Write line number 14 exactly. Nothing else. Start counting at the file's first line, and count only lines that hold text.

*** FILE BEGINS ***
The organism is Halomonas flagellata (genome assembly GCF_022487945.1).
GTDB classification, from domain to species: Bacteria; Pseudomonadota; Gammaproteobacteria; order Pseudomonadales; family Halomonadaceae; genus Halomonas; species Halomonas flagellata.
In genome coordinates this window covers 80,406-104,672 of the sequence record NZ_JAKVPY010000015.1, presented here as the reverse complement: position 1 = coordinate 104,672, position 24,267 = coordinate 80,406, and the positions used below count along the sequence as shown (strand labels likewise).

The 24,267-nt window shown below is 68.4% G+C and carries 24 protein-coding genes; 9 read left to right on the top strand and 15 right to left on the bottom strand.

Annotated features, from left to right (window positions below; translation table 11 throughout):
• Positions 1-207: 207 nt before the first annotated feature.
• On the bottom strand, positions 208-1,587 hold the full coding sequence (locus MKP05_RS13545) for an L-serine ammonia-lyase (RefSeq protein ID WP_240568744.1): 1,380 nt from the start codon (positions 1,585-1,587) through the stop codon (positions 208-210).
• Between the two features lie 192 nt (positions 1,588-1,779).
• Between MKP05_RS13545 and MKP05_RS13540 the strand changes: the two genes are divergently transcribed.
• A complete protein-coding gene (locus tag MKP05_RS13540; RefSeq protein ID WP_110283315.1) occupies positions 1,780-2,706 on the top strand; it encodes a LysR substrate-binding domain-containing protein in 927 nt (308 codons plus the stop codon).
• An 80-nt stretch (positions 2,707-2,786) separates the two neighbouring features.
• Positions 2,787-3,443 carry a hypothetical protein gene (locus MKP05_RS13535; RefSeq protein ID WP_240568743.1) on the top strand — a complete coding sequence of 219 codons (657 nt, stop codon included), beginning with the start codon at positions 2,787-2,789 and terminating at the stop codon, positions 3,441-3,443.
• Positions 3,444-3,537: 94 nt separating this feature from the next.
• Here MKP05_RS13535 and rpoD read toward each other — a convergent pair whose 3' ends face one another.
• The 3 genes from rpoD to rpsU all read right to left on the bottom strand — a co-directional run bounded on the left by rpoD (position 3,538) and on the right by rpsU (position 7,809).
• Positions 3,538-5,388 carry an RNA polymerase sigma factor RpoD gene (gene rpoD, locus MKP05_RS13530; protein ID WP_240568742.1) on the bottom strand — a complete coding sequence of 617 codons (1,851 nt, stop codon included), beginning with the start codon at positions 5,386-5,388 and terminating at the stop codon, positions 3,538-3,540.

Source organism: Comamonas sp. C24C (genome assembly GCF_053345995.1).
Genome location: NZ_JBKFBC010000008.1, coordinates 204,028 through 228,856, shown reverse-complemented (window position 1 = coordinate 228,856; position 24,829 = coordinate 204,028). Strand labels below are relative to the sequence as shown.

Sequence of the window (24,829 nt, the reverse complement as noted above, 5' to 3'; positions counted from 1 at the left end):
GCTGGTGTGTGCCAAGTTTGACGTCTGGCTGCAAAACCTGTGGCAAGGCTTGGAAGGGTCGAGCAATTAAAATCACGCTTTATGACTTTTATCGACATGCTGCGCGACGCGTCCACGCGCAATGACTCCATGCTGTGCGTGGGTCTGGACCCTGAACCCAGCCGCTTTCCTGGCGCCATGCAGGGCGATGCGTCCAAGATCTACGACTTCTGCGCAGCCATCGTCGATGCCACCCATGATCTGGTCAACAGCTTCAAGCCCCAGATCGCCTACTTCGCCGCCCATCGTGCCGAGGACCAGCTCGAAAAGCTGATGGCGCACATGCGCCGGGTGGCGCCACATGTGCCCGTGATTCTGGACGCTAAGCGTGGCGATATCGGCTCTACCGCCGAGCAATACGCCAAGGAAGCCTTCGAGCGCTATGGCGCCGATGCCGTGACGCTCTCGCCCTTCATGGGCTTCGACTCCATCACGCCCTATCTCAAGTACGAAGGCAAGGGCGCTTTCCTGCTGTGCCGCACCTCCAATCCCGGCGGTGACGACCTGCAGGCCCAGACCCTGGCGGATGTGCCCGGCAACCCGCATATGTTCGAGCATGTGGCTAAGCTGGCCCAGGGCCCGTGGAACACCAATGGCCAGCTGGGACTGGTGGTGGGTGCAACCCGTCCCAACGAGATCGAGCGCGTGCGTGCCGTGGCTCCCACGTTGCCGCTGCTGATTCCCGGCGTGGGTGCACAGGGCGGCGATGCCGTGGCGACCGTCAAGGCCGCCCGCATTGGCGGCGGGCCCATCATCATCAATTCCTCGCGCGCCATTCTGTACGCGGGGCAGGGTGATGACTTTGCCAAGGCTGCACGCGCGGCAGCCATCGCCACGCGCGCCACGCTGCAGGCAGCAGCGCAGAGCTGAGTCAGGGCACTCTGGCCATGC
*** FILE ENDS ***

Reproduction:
• Here MKP05_RS13535 and rpoD read toward each other — a convergent pair whose 3' ends face one another.